Japanese General Count Oku Yasukata
|Native name||奥 保鞏|
|Born||5 January 1847|
|Died||19 July 1930(aged 83)|
|Place of birth||Kokura, Buzen Province, Japan|
|Place of death||Tokyo, Japan|
|Allegiance||Empire of Japan|
|Service/branch||Imperial Japanese Army|
|Years of service||1871 - 1911|
|Commands held||IJA 5th Division, IJA 1st Army, Imperial Guard of Japan, IJA 2nd Army|
|Awards||Order of the Golden Kite (1st class)|
Biography[edit | edit source]
Early life[edit | edit source]
Born in Kokura (now in present-day Kitakyūshū) to a samurai family of the Kokura domain in Buzen Province, Oku joined the military forces of the nearby Chōshū Domain during the Boshin War in their struggle to overthrow the Tokugawa Shogunate and bring about the Meiji Restoration.
Military career[edit | edit source]
Appointed a commander of the new Imperial Japanese Army, Oku fought against the disgruntled samurai insurgents during the Saga Rebellion of 1871. He was later a survivor of the Taiwan Expedition of 1874. During the Satsuma Rebellion, he defended Kumamoto Castle during its siege as commander of the 13th Infantry Regiment.
During the First Sino-Japanese War Oku succeeded General Nozu Michitsura commander of the IJA Fifth Division of the IJA First Army. Later, he successively held posts as commander of the Imperial Guards and Governor-general for the defense of Tokyo. He was elevated to the title of danshaku (baron) under the kazoku peerage system in 1895, and was promoted to army general in 1903.
During the Russo-Japanese War, Oku went to the front as commanding general of the IJA 2nd Army and was noted for his role in the Battle of Nanshan, Battle of Shaho, Battle of Mukden, and other campaigns.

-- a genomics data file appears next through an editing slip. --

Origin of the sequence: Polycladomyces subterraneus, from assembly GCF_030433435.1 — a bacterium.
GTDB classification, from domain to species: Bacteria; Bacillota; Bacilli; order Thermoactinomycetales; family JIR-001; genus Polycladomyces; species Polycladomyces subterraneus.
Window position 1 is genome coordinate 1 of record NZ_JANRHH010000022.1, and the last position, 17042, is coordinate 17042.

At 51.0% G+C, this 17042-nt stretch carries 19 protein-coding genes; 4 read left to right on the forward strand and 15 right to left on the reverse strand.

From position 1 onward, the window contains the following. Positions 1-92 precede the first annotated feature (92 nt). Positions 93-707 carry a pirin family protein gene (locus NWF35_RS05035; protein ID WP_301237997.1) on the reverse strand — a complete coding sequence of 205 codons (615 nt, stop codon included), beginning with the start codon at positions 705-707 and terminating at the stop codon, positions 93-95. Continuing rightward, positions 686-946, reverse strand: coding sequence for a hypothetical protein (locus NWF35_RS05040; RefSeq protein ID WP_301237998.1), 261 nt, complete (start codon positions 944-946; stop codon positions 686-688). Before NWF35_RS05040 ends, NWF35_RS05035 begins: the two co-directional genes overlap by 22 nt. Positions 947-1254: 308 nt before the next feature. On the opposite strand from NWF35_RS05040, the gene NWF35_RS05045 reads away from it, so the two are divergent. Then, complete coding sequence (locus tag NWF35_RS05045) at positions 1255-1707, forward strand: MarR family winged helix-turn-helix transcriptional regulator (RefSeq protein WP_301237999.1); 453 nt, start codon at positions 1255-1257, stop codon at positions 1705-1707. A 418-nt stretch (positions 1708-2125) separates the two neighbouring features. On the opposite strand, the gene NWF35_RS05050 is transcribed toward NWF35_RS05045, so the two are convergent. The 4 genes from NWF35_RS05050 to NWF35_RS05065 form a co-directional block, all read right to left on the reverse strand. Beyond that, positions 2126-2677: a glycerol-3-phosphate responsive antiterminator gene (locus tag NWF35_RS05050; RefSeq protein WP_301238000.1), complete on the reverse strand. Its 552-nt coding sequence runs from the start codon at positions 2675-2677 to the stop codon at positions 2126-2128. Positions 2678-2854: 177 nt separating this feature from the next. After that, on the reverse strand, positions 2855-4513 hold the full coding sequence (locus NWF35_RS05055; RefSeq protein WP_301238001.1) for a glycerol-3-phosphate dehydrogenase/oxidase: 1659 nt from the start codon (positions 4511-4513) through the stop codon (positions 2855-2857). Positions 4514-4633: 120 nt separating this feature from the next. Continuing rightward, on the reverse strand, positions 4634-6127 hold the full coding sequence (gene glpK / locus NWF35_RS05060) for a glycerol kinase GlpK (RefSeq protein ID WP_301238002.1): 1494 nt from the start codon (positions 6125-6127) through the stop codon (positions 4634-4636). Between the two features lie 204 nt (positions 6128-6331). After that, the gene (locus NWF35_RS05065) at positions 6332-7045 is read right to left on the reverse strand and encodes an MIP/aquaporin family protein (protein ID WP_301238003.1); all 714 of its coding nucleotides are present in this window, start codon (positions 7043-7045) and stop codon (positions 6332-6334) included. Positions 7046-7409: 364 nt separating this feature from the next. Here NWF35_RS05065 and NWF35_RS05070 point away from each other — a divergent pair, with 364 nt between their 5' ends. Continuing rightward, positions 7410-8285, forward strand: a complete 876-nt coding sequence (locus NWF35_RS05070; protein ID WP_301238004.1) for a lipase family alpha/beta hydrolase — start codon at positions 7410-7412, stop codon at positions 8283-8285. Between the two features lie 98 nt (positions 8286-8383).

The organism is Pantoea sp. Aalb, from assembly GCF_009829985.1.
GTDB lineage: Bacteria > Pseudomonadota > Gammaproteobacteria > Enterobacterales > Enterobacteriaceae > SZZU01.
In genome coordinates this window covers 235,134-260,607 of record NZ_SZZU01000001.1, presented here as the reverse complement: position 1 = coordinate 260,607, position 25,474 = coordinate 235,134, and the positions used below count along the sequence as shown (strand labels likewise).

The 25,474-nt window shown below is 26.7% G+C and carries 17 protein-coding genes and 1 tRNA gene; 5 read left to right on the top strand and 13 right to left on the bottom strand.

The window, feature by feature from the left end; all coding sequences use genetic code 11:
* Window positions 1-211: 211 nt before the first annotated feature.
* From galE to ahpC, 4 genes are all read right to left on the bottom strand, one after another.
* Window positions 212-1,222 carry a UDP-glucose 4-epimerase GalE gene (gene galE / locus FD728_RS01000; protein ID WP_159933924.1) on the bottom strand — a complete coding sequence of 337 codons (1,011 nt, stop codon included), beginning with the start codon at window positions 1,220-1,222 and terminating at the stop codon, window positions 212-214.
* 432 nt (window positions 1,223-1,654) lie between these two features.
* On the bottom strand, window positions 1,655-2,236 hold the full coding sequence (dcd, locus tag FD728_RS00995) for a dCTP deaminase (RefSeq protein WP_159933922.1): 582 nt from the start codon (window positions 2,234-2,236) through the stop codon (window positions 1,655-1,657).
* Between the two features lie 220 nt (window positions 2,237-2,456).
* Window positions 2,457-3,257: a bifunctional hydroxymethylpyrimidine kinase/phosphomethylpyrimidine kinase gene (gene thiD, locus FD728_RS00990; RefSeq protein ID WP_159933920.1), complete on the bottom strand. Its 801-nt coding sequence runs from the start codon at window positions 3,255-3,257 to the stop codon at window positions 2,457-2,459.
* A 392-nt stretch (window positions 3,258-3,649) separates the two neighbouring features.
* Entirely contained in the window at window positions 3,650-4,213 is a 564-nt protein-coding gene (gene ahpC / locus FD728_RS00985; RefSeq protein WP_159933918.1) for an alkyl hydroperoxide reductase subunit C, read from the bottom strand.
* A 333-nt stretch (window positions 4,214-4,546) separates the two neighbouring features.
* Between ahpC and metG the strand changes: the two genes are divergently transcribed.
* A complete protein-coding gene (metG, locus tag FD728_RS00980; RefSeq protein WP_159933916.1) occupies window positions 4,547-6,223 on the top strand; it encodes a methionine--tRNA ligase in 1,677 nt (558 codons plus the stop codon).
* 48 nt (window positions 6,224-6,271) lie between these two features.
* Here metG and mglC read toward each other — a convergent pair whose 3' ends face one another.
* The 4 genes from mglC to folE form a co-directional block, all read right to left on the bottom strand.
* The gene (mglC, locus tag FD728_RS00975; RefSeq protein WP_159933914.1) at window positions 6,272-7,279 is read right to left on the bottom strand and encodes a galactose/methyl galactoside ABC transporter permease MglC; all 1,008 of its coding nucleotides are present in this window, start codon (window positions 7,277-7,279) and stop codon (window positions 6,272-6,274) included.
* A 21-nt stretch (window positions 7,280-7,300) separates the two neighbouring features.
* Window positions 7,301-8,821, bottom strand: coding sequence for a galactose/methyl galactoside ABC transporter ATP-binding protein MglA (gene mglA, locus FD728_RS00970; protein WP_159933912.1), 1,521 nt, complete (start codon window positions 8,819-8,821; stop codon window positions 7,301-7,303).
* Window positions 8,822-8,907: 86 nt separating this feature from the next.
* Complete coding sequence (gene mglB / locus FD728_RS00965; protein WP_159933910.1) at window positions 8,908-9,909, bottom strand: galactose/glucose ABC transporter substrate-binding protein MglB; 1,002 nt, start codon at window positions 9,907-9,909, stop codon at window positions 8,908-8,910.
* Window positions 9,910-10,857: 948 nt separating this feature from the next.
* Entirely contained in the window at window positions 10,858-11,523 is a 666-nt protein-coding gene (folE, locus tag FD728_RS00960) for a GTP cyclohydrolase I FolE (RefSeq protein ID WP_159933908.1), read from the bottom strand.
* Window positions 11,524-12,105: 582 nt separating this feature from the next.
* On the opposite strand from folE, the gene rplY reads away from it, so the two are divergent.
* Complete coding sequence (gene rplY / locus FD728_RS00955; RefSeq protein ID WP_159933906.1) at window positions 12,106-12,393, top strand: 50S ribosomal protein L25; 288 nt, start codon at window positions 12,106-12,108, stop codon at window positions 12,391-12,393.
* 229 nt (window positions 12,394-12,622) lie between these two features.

Oku refused to attend strategy and staff meetings, and thereby gained a reputation for being both a “lone wolf” and also a brilliant tactician capable of independent action. However, in fact, Oku's reluctance to attend the staff meetings was due to his partial deafness, and inability to comprehend and contribute to the discussions.
Post-war life[edit | edit source]
Oku had absolutely no interest in politics, and lived in virtual seclusion after the war. When he died in 1930, many people were astonished, thinking that he had died years previously.
References[edit | edit source]
Books[edit | edit source]
- Craig, Albert M. Chōshū in the Meiji Restoration. Cambridge: Harvard University Press, 1961.
- Dupuy, Trevor N. (1992). Encyclopedia of Military Biography. I B Tauris & Co Ltd. ISBN 1-85043-569-3.
- Harries, Meirion (1994). Soldiers of the Sun: The Rise and Fall of the Imperial Japanese Army. Random House. ISBN 0-679-75303-6.
- Keane, Donald (2005). Emperor Of Japan: Meiji And His World, 1852-1912. Columbia University Press. ISBN 0-231-12341-8.
- Paine, S.C.M. (2003). Sino-Japanese War of 1894-1895: Perception, Power, and Primacy. Cambridge University Press.
- Jukes, Geoffry (2002). The Russo-Japanese War 1904-1905. Osprey Essential Histories. ISBN 978-1-84176-446-7.
[edit | edit source]
- National Diet Library. "Oku Yasukata". Portraits of Modern Historical Figures. http://www.ndl.go.jp/portrait/e/datas/44.html.
Notes[edit | edit source]
- Craig, Choshu in the Meiji Restoration
- National Diet Library, Portraits of Modern Historical Figures
- Jukes, The Russo-Japanese War
- Dupuy, Encyclopedia of Military Biography
- Japanese wikipedia article
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